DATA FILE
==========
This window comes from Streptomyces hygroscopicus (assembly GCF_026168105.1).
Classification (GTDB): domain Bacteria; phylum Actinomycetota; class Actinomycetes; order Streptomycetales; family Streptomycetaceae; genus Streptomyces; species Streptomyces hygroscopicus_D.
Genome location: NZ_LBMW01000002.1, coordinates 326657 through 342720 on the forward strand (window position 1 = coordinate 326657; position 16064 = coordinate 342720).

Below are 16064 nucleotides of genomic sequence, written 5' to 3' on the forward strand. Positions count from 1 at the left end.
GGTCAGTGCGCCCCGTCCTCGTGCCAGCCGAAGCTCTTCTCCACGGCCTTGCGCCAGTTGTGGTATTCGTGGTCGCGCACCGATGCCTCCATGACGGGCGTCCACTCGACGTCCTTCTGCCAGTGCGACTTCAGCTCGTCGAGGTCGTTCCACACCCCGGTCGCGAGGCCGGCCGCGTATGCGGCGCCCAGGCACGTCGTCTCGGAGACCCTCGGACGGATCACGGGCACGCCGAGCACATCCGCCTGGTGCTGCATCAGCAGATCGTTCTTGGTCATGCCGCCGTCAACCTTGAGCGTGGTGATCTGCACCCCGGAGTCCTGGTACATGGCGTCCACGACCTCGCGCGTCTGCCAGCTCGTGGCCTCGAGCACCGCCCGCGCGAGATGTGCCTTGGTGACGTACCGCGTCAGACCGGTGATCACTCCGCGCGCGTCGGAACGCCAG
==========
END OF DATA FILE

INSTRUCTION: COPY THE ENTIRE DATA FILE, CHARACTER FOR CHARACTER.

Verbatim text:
This window comes from Streptomyces hygroscopicus (assembly GCF_026168105.1).
Classification (GTDB): domain Bacteria; phylum Actinomycetota; class Actinomycetes; order Streptomycetales; family Streptomycetaceae; genus Streptomyces; species Streptomyces hygroscopicus_D.
Genome location: NZ_LBMW01000002.1, coordinates 326657 through 342720 on the forward strand (window position 1 = coordinate 326657; position 16064 = coordinate 342720).

Below are 16064 nucleotides of genomic sequence, written 5' to 3' on the forward strand. Positions count from 1 at the left end.
GGTCAGTGCGCCCCGTCCTCGTGCCAGCCGAAGCTCTTCTCCACGGCCTTGCGCCAGTTGTGGTATTCGTGGTCGCGCACCGATGCCTCCATGACGGGCGTCCACTCGACGTCCTTCTGCCAGTGCGACTTCAGCTCGTCGAGGTCGTTCCACACCCCGGTCGCGAGGCCGGCCGCGTATGCGGCGCCCAGGCACGTCGTCTCGGAGACCCTCGGACGGATCACGGGCACGCCGAGCACATCCGCCTGGTGCTGCATCAGCAGATCGTTCTTGGTCATGCCGCCGTCAACCTTGAGCGTGGTGATCTGCACCCCGGAGTCCTGGTACATGGCGTCCACGACCTCGCGCGTCTGCCAGCTCGTGGCCTCGAGCACCGCCCGCGCGAGATGTGCCTTGGTGACGTACCGCGTCAGACCGGTGATCACTCCGCGCGCGTCGGAACGCCAG